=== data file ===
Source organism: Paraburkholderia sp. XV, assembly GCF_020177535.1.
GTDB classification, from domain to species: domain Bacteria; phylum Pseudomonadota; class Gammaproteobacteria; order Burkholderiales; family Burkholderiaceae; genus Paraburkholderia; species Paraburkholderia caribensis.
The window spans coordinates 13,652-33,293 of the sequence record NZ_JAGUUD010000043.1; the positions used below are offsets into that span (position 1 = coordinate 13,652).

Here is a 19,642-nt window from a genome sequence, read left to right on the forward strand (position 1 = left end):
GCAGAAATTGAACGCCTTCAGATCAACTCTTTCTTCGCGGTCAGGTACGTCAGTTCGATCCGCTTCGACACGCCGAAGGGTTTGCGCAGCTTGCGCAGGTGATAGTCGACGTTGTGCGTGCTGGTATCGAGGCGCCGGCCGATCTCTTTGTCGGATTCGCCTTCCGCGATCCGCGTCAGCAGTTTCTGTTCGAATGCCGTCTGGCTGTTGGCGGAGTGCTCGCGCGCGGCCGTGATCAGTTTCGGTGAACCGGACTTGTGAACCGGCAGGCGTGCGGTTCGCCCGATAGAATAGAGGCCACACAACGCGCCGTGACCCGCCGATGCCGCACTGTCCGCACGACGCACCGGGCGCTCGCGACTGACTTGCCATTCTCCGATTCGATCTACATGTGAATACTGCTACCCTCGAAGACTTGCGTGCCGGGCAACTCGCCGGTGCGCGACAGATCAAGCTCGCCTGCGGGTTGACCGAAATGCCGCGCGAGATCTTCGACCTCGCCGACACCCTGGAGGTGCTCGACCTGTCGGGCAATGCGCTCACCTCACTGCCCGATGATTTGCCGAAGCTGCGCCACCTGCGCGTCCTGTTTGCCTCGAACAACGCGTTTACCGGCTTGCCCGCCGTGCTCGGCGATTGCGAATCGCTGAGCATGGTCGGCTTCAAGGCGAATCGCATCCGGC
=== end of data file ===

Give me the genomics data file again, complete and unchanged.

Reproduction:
Source organism: Paraburkholderia sp. XV, assembly GCF_020177535.1.
GTDB classification, from domain to species: domain Bacteria; phylum Pseudomonadota; class Gammaproteobacteria; order Burkholderiales; family Burkholderiaceae; genus Paraburkholderia; species Paraburkholderia caribensis.
The window spans coordinates 13,652-33,293 of the sequence record NZ_JAGUUD010000043.1; the positions used below are offsets into that span (position 1 = coordinate 13,652).

Here is a 19,642-nt window from a genome sequence, read left to right on the forward strand (position 1 = left end):
GCAGAAATTGAACGCCTTCAGATCAACTCTTTCTTCGCGGTCAGGTACGTCAGTTCGATCCGCTTCGACACGCCGAAGGGTTTGCGCAGCTTGCGCAGGTGATAGTCGACGTTGTGCGTGCTGGTATCGAGGCGCCGGCCGATCTCTTTGTCGGATTCGCCTTCCGCGATCCGCGTCAGCAGTTTCTGTTCGAATGCCGTCTGGCTGTTGGCGGAGTGCTCGCGCGCGGCCGTGATCAGTTTCGGTGAACCGGACTTGTGAACCGGCAGGCGTGCGGTTCGCCCGATAGAATAGAGGCCACACAACGCGCCGTGACCCGCCGATGCCGCACTGTCCGCACGACGCACCGGGCGCTCGCGACTGACTTGCCATTCTCCGATTCGATCTACATGTGAATACTGCTACCCTCGAAGACTTGCGTGCCGGGCAACTCGCCGGTGCGCGACAGATCAAGCTCGCCTGCGGGTTGACCGAAATGCCGCGCGAGATCTTCGACCTCGCCGACACCCTGGAGGTGCTCGACCTGTCGGGCAATGCGCTCACCTCACTGCCCGATGATTTGCCGAAGCTGCGCCACCTGCGCGTCCTGTTTGCCTCGAACAACGCGTTTACCGGCTTGCCCGCCGTGCTCGGCGATTGCGAATCGCTGAGCATGGTCGGCTTCAAGGCGAATCGCATCCGGC